Did you know that supplements are not only important for good health in your body, they are also vital in improving your eyesight? Take a look at supplements that are very helpful to your vision and what to consume to have an adequate amount on them
Lutein, together with its best friend zeaxanthin are a protective yellow pigment at the retina of the eye. They actually lower the risk of cataracts and macular degeneration. In fact, low levels of lutein have been considered as risk factors of age-induced macular degeneration. Lutein can be found in tomatoes, carrots, squash, spinach and egg yolks. Once consumed, it is transported around the body, especially to the macular and the lens.
Vitamin C helps protect your vision by fighting free radicals and helping you to absorb more trace minerals and nutrients in general. It is also used to preserve collagen levels in the eyes and prevents and treats glaucoma as it aids in building collagen and bolstering capillaries. Aside from that, it has also been shown to prevent cataracts and reduce muscular degeneration. Sources of vitamin C includes citrus fruits like oranges, bell peppers and leafy green vegetables like kale, collards and brussel sprouts.
Vitamin E helps to protect the eyes from cataracts and macular degeneration. It works together with Vitamin A and C to keep cells and tissue strong and protected from the effects of inflammation. Vitamin E can also protect against damage from free radicals. In fact, impaired vision is one of the symptoms of lack in Vitamin E. The main source of vitamin E is wheat germ, but it can be found in asparagus, avocados, dark leafy greens, sweet potatoes and yams too.
Zinc is very important for helping with nutrient absorption and allowing for proper waste elimination, which fights inflammation and cellular damage. It benefits tissue within the eyes as it is crucial in proper cell division and cell growth, maintaining a healthy circulation, balancing hormones that prevent autoimmune reactions, controlling inflammatory cytokines that attack tissues and helping your eyes to convert the beta-carotene in carrots and other vegetables into usable vitamin A. Your eyes have the most amount of zinc in your body and need zinc to function properly, but as your body does not synthesize the zinc it needs, you will need to obtain enough from good sources like oysters and red meat. However, soy, beans, grains, nuts and fish are also rich in zinc as well.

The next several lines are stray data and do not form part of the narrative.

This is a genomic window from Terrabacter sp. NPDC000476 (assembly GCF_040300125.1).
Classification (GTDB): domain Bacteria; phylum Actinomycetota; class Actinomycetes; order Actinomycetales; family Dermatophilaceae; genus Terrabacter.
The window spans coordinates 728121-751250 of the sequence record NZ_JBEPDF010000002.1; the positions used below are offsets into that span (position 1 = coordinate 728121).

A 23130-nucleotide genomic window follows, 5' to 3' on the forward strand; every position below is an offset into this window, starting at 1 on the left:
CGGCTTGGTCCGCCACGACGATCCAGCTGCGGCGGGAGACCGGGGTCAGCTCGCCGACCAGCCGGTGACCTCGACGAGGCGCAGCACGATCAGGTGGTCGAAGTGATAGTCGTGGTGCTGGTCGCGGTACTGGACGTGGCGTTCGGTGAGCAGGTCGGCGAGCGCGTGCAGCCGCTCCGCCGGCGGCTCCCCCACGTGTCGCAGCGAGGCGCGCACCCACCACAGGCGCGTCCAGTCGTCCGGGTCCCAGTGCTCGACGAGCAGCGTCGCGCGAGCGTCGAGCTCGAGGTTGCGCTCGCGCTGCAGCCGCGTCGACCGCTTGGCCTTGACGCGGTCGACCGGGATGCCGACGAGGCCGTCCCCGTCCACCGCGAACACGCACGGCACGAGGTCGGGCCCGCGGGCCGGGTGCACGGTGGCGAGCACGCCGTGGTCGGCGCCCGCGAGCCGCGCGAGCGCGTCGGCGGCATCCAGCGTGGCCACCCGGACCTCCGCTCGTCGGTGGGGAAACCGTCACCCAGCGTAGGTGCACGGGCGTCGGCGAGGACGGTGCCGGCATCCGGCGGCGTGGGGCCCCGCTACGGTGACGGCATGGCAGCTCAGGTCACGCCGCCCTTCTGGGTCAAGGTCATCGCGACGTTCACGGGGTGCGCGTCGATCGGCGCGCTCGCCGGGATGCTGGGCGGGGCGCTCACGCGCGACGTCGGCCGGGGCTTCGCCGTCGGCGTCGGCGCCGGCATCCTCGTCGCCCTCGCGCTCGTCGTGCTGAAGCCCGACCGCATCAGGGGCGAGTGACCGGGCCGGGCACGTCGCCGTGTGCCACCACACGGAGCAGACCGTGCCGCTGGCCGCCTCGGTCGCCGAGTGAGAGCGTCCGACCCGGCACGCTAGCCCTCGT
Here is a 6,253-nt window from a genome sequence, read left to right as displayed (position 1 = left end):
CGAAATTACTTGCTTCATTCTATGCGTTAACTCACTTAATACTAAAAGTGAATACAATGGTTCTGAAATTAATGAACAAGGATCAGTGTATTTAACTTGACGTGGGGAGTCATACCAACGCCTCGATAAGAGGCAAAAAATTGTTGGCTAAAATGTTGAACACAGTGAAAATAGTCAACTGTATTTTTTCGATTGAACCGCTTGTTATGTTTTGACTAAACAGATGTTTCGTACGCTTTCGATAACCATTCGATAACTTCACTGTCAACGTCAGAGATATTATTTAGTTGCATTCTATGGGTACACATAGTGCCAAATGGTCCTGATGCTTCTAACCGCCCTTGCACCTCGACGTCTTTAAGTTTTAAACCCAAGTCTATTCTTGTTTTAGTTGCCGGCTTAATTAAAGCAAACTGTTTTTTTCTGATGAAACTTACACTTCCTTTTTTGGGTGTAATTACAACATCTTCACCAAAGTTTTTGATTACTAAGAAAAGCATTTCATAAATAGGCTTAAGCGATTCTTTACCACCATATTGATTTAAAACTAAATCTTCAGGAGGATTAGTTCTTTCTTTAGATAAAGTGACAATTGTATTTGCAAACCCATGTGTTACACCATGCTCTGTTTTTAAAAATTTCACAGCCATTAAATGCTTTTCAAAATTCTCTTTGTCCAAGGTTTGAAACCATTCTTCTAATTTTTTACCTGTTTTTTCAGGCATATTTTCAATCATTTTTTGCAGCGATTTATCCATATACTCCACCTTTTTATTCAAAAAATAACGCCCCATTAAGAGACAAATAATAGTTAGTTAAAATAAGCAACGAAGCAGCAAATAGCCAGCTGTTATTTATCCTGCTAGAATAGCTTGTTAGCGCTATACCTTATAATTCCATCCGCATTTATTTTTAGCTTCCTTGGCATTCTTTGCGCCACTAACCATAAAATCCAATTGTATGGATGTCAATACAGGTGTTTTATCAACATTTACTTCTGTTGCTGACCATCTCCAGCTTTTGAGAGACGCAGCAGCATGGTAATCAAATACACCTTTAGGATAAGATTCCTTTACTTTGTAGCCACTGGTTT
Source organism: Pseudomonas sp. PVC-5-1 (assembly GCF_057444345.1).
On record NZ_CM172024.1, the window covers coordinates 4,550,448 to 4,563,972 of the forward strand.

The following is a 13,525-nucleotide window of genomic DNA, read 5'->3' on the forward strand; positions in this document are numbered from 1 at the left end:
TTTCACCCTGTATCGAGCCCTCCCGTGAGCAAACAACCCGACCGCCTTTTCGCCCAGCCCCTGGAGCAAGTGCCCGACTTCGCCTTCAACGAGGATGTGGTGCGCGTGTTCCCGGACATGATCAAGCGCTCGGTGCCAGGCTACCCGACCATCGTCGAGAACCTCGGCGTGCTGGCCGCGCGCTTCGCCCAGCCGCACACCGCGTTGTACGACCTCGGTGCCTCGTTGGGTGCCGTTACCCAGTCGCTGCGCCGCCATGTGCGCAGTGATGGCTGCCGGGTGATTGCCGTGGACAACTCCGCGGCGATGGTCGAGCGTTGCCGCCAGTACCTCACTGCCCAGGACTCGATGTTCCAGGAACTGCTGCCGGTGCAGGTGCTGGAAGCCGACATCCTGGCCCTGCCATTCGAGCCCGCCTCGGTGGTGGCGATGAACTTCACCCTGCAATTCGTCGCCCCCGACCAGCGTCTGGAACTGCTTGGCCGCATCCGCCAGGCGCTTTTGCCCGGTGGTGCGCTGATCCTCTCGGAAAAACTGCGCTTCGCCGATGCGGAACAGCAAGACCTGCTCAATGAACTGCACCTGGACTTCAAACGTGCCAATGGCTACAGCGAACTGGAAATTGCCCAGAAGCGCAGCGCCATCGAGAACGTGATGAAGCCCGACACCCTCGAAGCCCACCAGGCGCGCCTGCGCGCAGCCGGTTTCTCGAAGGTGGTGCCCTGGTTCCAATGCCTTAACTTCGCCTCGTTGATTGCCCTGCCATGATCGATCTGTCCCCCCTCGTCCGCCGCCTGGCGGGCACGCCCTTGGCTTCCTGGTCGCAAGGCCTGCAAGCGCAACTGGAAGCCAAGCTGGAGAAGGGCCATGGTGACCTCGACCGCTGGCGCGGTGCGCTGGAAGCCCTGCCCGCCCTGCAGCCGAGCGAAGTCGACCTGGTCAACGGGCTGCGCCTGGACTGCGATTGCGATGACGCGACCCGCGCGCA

Vitamin A is an important antioxidant for our vision health. Our retinas need vitamin A to properly function and produce the pigment rhodopsin. Vitamin A is closely linked to night blindness as without sufficient vitamin A can cause poor night vision. It can also help to prevent the formation of cataracts, keep your eyes moist, prevent blindness caused by macular degeneration and help your eyes adjust to changes in light. Vitamin A can be found in foods like spinach, cantaloupes and sweet potatoes.
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